#1**+8 **

The reason this looks so challenging is because we are dealing with two different bases, 4 and 2. The good news is that it is relatively simple to convert our base 4 to base 2 because 2^2=4

It looks like this

(2^2)^(x+5)=2^(3x+1)

we have a common base now but need to simplify the left side of the equation

2^(2(x+5))=2^(3x+1)

2^(2x+10)=2^(3x+1)

now that we have a common base on both sides of the equation it must be the case that our exponents are equivalent.

2x+10=3x+1

10=x+1

9=x

jboy314
Jun 30, 2014

#1**+8 **

Best Answer

The reason this looks so challenging is because we are dealing with two different bases, 4 and 2. The good news is that it is relatively simple to convert our base 4 to base 2 because 2^2=4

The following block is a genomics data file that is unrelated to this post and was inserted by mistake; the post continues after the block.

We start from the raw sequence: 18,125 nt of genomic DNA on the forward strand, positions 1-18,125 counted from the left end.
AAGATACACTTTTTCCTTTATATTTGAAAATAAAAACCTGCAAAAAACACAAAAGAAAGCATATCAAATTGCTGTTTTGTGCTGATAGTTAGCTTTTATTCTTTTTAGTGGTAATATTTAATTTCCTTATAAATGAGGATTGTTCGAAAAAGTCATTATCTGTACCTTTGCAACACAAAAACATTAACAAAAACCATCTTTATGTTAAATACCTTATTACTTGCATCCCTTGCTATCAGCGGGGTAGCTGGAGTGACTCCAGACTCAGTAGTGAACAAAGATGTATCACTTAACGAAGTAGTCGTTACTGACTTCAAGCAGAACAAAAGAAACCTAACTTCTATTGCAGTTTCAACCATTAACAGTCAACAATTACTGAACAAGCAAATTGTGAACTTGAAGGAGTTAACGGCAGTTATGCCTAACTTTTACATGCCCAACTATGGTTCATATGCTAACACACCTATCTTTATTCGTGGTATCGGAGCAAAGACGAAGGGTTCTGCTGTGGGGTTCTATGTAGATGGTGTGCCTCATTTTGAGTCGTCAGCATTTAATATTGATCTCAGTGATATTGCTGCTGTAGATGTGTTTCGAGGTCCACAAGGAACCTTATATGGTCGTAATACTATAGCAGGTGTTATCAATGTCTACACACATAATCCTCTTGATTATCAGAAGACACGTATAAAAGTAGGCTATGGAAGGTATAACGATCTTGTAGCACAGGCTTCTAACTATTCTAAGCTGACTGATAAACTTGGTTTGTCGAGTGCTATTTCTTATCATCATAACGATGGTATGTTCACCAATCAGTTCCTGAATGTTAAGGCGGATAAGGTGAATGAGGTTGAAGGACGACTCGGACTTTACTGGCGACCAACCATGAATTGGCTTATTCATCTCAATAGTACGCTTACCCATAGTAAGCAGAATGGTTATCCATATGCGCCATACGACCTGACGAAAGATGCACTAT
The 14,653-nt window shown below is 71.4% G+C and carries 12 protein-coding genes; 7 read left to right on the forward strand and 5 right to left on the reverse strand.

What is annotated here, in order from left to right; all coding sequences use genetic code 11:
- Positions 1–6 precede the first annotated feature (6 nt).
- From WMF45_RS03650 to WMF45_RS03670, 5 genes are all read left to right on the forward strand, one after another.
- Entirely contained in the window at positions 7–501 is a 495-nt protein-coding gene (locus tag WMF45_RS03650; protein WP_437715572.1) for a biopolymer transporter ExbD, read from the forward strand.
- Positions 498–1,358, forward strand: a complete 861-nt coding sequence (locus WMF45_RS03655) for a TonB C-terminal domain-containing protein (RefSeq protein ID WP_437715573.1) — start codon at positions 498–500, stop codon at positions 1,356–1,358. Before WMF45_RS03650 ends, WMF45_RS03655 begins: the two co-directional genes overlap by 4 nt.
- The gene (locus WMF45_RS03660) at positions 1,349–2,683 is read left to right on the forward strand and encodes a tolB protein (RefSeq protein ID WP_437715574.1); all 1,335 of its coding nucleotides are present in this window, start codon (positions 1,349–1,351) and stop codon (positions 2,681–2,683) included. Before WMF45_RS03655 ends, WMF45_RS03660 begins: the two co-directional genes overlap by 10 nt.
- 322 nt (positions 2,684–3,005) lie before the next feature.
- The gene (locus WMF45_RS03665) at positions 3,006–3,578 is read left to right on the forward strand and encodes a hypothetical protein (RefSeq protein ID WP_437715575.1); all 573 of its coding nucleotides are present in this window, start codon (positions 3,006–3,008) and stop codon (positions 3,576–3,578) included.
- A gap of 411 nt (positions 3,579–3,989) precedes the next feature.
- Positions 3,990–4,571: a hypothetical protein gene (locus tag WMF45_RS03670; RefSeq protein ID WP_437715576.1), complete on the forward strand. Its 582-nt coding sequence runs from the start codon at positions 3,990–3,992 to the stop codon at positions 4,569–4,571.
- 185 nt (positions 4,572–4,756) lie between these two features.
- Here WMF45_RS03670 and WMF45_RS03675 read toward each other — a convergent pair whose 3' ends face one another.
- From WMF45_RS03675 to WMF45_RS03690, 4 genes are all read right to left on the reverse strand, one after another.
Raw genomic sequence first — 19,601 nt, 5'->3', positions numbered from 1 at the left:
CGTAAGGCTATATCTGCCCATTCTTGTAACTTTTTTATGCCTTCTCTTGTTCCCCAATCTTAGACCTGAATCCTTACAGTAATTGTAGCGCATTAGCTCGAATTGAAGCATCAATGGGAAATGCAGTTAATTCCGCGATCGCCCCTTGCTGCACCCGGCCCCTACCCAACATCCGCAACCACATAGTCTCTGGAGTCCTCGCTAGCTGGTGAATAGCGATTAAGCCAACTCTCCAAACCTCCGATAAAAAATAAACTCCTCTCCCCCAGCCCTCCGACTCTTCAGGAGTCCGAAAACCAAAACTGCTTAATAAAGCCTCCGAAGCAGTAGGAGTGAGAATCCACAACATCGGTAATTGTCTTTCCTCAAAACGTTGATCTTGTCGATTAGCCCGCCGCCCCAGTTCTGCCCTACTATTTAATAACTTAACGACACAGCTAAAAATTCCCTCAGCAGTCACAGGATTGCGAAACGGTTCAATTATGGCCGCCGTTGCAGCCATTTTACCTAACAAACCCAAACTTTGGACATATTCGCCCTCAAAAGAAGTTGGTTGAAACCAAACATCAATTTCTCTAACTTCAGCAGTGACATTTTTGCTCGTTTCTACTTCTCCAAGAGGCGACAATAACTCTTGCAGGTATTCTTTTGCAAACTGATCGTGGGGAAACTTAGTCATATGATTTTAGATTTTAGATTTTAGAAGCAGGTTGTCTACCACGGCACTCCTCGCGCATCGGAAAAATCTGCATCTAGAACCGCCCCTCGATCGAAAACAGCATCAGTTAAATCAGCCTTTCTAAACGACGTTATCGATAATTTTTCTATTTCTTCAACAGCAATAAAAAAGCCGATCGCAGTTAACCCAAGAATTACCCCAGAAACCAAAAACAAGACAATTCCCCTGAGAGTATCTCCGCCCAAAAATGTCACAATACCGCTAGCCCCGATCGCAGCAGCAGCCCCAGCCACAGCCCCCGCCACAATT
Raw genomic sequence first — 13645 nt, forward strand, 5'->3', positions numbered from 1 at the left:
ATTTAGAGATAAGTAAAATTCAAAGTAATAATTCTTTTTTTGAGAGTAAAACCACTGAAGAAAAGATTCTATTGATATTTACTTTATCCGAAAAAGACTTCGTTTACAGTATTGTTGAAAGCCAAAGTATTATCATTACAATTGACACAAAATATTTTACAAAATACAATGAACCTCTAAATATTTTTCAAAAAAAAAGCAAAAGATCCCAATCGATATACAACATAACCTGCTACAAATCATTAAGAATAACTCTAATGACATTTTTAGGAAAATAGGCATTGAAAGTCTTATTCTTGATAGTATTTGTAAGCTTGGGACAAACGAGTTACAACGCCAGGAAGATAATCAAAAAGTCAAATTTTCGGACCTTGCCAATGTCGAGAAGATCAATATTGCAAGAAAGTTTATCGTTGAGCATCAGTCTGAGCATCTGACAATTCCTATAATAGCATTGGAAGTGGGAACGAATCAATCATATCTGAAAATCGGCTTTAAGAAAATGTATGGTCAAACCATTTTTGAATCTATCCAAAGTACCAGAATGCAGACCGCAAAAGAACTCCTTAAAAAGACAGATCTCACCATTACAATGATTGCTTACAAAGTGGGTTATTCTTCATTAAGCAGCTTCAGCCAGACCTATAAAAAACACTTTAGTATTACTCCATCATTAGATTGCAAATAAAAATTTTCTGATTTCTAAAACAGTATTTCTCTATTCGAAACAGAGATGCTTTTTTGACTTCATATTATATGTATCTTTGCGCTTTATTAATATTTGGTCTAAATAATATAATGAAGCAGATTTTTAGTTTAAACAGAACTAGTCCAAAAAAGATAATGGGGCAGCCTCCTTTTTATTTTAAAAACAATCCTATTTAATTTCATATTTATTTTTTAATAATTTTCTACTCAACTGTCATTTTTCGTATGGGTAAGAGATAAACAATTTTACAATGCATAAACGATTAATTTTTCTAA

It looks like this

(2^2)^(x+5)=2^(3x+1)

we have a common base now but need to simplify the left side of the equation

2^(2(x+5))=2^(3x+1)

2^(2x+10)=2^(3x+1)

now that we have a common base on both sides of the equation it must be the case that our exponents are equivalent.

2x+10=3x+1

10=x+1

9=x

jboy314
Jun 30, 2014